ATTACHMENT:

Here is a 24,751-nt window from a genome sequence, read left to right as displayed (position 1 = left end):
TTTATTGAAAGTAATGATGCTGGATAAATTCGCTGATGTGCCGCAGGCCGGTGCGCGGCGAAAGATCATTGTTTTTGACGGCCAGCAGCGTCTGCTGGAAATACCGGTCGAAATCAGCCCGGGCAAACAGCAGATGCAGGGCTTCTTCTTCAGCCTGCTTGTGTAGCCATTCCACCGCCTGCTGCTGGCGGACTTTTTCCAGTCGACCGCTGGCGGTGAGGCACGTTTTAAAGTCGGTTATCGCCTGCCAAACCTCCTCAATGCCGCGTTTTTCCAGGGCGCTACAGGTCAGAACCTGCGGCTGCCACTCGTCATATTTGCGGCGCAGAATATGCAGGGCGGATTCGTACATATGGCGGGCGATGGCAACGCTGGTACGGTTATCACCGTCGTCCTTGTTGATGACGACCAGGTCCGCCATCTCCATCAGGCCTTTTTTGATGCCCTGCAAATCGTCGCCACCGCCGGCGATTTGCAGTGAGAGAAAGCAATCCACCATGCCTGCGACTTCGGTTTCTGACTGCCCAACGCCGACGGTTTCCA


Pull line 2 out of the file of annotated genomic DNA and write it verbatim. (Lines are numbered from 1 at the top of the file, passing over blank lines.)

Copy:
TTTATTGAAAGTAATGATGCTGGATAAATTCGCTGATGTGCCGCAGGCCGGTGCGCGGCGAAAGATCATTGTTTTTGACGGCCAGCAGCGTCTGCTGGAAATACCGGTCGAAATCAGCCCGGGCAAACAGCAGATGCAGGGCTTCTTCTTCAGCCTGCTTGTGTAGCCATTCCACCGCCTGCTGCTGGCGGACTTTTTCCAGTCGACCGCTGGCGGTGAGGCACGTTTTAAAGTCGGTTATCGCCTGCCAAACCTCCTCAATGCCGCGTTTTTCCAGGGCGCTACAGGTCAGAACCTGCGGCTGCCACTCGTCATATTTGCGGCGCAGAATATGCAGGGCGGATTCGTACATATGGCGGGCGATGGCAACGCTGGTACGGTTATCACCGTCGTCCTTGTTGATGACGACCAGGTCCGCCATCTCCATCAGGCCTTTTTTGATGCCCTGCAAATCGTCGCCACCGCCGGCGATTTGCAGTGAGAGAAAGCAATCCACCATGCCTGCGACTTCGGTTTCTGACTGCCCAACGCCGACGGTTTCCA